Behavioral Ecology and Sociobiology

, Volume 60, Issue 1, pp 77–86 | Cite as

Subhabitat selection by foraging threespine stickleback (Gasterosteus aculeatus): previous experience and social conformity

Original Article

Abstract

Any mechanism that allows animals to increase their foraging efficiency is likely to be selected for, including the ability to learn to recognise and subsequently discriminate between habitat types based on their profitability. In a series of laboratory studies, we manipulated prey densities across two different experimental subhabitats and demonstrated that threespine stickleback (Gasterosteus aculeatus) can develop foraging preferences for subhabitats that have previously yielded prey. Fish were not recalling the spatial location of prey patches; rather, they were discriminating between subhabitats based on foraging experience there and allocating foraging effort accordingly. Foraging preferences took around 14 days to develop, and once established, they persisted independently of experimental prey density, suggesting that fish were using experience rather than real-time sampling to select foraging grounds. When we presented focal fish with social information cues, we found that they preferentially used local enhancement and current public information cues when they conflicted with previous experience, but that they did not use prior public information. This suggests that in the presence of conspecifics, individuals prioritise social conformity over the use of private information. We discuss our results in the context of optimal foraging and the trade-offs associated with balancing conflicting private and social information.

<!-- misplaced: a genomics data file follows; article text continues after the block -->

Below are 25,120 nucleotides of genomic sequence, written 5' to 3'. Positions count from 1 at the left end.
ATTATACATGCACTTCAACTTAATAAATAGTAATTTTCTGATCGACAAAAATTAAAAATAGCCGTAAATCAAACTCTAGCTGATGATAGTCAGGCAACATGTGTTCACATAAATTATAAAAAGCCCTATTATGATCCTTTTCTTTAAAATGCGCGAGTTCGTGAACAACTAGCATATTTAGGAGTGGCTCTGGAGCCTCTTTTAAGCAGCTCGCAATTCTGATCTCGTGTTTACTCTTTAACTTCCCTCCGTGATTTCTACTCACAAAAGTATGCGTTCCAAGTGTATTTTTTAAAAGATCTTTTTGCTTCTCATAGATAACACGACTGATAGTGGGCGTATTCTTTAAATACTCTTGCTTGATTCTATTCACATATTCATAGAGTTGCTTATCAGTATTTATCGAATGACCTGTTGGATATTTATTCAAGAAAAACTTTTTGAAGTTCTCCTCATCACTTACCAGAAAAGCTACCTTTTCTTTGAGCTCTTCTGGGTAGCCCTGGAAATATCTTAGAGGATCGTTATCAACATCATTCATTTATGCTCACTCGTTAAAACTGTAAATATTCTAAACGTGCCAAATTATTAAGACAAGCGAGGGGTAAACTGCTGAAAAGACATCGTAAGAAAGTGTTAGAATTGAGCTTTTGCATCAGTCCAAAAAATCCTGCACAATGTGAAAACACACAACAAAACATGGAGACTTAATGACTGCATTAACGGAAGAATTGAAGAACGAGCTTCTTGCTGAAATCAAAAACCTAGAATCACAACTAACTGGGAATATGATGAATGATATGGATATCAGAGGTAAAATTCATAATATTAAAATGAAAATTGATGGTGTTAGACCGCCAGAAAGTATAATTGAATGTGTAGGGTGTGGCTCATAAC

Keywords

Optimal foraging Social conformity Public information Memory Threespine stickleback 

Notes

Acknowledgements

Work was carried out at the Department of Biology, University of Leicester, LE1 7RH, UK. We gratefully thank I. Coolen, T.J. Pitcher, A.J.W. Ward and two anonymous referees for helpful criticism of this manuscript. M.M. Webster was supported by a NERC studentship. P.J.B. Hart was supported by NERC grant NER/A/S/2001/01208. The experimental procedures detailed here comply with the current laws of the United Kingdom.

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Copyright information

© Springer-Verlag 2006

Authors and Affiliations

  1. 1.Department of BiologyUniversity of LeicesterLeicesterUK

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